What happens when you select capture on the pc oscilloscope (Take a screen shot)

I have checked the zip files on a windows 8 pc a few minutes ago - everything installed and ran ok.

It would be useful if you could post the picture and screen shots

Remember there is a pwm square wave option-

send test from the pc oscilloscope and the connect port 3 to analogue 1




Hello David,

thank you for your quick reply. You helped me already! It was the "junk wait" parameter which I had not understood and which I set to 3 just in the believe "the higher the better". Sorry!

By the way: How did you increase the sample rate to 238 Khz?




Hi Albert,

Glad you got it sorted.

To achieve the turbo rate requires taking control of analogue data capture completely. I might write a detailed instructable on this later this year. Here are the key points (good luck) :

// Defines for setting register bits
#ifndef mysbi
#define mysbi(sfr, bit) (_SFR_BYTE(sfr) |= _BV(bit))

#define BUF_SIZE 1000;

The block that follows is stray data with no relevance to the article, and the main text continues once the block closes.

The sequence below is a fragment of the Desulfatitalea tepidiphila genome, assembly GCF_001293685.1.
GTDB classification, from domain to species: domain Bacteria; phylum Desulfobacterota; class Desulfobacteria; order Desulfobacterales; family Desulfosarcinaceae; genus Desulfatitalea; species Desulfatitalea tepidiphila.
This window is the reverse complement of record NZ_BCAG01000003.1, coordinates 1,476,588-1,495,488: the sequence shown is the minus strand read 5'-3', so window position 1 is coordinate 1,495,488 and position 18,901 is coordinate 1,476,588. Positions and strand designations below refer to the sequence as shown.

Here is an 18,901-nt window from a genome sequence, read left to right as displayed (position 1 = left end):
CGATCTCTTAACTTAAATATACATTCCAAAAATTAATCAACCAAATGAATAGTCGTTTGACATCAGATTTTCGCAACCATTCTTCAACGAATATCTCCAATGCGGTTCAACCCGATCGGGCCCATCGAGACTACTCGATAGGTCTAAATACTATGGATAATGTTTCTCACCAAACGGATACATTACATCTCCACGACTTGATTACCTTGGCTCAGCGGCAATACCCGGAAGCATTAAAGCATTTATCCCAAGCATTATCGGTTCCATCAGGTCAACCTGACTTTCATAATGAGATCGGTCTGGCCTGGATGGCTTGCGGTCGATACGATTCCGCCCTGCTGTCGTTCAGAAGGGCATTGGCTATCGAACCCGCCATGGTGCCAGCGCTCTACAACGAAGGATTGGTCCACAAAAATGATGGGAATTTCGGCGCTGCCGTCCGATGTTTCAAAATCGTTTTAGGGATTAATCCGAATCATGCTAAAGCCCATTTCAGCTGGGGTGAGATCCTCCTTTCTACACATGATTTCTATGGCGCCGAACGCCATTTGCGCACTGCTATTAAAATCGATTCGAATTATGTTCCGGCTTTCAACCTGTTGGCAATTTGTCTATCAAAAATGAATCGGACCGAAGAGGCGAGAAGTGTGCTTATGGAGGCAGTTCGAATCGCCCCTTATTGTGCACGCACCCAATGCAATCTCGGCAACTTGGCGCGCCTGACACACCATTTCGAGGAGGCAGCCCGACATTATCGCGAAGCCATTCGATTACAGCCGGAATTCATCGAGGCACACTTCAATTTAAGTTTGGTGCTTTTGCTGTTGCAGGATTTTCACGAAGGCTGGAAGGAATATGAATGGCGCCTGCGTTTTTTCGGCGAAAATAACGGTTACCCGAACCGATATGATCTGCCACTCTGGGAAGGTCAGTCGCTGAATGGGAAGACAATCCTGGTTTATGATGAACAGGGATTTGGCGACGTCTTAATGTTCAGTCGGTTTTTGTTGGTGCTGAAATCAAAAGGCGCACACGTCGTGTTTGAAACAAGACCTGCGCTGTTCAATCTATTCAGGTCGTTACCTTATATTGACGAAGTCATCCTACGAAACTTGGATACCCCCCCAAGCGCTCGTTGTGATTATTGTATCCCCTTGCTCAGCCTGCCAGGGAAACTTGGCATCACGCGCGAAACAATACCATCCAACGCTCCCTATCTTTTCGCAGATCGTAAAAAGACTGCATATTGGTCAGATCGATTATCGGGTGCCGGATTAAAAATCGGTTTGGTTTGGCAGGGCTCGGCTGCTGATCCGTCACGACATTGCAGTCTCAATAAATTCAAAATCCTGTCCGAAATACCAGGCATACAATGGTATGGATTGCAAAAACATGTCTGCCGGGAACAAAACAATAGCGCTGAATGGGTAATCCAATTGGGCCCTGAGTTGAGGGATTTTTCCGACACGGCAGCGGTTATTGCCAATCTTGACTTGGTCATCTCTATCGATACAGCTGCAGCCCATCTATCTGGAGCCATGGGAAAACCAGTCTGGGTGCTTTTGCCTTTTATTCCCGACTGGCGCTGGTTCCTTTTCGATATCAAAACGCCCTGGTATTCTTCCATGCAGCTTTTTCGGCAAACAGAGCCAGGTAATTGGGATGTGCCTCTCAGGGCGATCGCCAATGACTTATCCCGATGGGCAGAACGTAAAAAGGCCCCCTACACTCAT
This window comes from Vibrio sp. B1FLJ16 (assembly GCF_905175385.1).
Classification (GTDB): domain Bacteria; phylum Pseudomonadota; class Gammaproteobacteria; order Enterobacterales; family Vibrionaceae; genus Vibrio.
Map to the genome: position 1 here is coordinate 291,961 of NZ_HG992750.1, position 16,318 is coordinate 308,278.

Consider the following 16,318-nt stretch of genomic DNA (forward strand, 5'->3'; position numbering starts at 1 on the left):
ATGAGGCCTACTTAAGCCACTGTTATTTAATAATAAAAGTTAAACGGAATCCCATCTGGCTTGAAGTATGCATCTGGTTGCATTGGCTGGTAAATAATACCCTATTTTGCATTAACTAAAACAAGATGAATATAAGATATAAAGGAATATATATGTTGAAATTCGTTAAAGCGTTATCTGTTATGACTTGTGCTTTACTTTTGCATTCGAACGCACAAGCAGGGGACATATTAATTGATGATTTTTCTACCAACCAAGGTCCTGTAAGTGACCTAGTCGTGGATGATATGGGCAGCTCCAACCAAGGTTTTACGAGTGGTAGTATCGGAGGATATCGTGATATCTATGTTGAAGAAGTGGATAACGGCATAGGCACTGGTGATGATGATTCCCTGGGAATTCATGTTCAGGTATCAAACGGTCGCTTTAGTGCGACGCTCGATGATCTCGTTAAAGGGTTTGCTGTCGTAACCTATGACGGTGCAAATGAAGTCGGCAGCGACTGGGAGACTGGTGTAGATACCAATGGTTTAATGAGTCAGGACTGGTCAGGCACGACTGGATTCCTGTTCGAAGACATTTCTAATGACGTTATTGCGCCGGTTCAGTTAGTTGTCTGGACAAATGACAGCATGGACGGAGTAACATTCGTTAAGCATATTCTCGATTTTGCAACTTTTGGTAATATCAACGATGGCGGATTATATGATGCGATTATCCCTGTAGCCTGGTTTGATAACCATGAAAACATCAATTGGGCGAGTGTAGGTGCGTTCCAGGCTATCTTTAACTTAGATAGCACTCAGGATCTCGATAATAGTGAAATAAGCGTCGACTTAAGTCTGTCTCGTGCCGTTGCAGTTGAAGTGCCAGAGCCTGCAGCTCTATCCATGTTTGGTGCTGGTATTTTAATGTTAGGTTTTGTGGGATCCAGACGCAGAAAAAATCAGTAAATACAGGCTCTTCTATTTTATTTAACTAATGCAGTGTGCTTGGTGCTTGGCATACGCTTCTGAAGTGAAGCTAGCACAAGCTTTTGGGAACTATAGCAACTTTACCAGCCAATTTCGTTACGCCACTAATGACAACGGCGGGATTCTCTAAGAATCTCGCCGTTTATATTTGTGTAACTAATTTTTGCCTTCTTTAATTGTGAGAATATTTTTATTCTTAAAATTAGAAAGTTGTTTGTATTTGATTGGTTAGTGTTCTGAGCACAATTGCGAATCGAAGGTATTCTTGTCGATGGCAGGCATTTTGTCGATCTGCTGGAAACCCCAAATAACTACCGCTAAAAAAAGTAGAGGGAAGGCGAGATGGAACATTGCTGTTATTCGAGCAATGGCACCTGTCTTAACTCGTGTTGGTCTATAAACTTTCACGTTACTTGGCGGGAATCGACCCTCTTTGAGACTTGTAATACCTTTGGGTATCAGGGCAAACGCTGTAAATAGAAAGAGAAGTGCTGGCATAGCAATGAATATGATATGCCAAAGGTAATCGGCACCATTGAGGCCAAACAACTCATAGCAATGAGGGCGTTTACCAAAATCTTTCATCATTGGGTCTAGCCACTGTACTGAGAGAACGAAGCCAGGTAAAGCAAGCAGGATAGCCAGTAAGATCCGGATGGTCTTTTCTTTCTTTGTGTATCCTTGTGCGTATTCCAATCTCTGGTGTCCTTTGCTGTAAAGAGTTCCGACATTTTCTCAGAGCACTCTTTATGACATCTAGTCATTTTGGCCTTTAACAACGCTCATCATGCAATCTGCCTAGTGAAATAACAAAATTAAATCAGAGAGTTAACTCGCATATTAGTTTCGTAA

const byte check = 1<<ADSC;

boolean triggered;

boolean writeit;

byte oldval, newval;

cli(); // disable interrupts
ADCSRA = 0; // clear ADCSRA register
ADCSRB = 0; // free running - only has effect if ADATE in ADCSRA=1
ADMUX |= adport; //set up continuous sampling of analog pin adport
ADMUX |= (1 << REFS0); // set reference voltage to Vcc
ADMUX |= (1 << ADLAR); // left align the ADC value- so we can read highest 8 bits from ADCH register only

ADCSRA |= (1 << ADPS1); // prescalar 4
mysbi(ADCSRA,ADEN); // enable ADC
sei(); // enable interrupts

/* Fast read via registers
cf pages 242-260 of ATmega328P manual
"A single conversion is started by writing logical 1 to
the ADC Start conversion bit ADSC. This bit stays high